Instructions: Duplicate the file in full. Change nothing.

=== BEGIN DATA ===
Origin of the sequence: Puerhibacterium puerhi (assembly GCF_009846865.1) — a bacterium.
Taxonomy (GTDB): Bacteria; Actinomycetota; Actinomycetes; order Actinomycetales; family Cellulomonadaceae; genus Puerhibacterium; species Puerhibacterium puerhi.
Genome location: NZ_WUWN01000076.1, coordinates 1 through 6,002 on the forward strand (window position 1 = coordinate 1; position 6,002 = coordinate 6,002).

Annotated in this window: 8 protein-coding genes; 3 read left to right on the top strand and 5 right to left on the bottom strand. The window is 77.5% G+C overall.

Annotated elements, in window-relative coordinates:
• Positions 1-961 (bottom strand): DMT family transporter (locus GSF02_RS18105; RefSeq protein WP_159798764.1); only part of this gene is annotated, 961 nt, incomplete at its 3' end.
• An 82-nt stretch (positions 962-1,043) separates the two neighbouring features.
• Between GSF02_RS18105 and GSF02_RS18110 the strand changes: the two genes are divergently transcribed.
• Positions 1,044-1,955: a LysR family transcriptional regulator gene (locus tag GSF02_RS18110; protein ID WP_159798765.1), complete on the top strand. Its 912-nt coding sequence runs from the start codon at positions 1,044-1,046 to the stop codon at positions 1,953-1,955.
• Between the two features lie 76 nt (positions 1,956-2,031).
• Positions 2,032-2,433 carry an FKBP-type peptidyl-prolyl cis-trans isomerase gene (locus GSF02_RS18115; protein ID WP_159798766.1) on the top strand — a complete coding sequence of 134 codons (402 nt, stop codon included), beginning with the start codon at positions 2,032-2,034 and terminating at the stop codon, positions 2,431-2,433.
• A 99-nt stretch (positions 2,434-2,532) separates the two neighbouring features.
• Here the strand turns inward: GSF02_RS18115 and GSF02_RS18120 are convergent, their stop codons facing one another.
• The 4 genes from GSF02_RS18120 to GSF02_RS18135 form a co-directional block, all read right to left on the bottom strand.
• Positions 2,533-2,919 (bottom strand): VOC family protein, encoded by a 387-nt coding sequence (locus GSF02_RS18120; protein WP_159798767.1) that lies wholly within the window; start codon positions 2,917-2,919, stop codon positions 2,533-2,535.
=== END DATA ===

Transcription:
Origin of the sequence: Puerhibacterium puerhi (assembly GCF_009846865.1) — a bacterium.
Taxonomy (GTDB): Bacteria; Actinomycetota; Actinomycetes; order Actinomycetales; family Cellulomonadaceae; genus Puerhibacterium; species Puerhibacterium puerhi.
Genome location: NZ_WUWN01000076.1, coordinates 1 through 6,002 on the forward strand (window position 1 = coordinate 1; position 6,002 = coordinate 6,002).

Annotated in this window: 8 protein-coding genes; 3 read left to right on the top strand and 5 right to left on the bottom strand. The window is 77.5% G+C overall.

Annotated elements, in window-relative coordinates:
• Positions 1-961 (bottom strand): DMT family transporter (locus GSF02_RS18105; RefSeq protein WP_159798764.1); only part of this gene is annotated, 961 nt, incomplete at its 3' end.
• An 82-nt stretch (positions 962-1,043) separates the two neighbouring features.
• Between GSF02_RS18105 and GSF02_RS18110 the strand changes: the two genes are divergently transcribed.
• Positions 1,044-1,955: a LysR family transcriptional regulator gene (locus tag GSF02_RS18110; protein ID WP_159798765.1), complete on the top strand. Its 912-nt coding sequence runs from the start codon at positions 1,044-1,046 to the stop codon at positions 1,953-1,955.
• Between the two features lie 76 nt (positions 1,956-2,031).
• Positions 2,032-2,433 carry an FKBP-type peptidyl-prolyl cis-trans isomerase gene (locus GSF02_RS18115; protein ID WP_159798766.1) on the top strand — a complete coding sequence of 134 codons (402 nt, stop codon included), beginning with the start codon at positions 2,032-2,034 and terminating at the stop codon, positions 2,431-2,433.
• A 99-nt stretch (positions 2,434-2,532) separates the two neighbouring features.
• Here the strand turns inward: GSF02_RS18115 and GSF02_RS18120 are convergent, their stop codons facing one another.
• The 4 genes from GSF02_RS18120 to GSF02_RS18135 form a co-directional block, all read right to left on the bottom strand.
• Positions 2,533-2,919 (bottom strand): VOC family protein, encoded by a 387-nt coding sequence (locus GSF02_RS18120; protein WP_159798767.1) that lies wholly within the window; start codon positions 2,917-2,919, stop codon positions 2,533-2,535.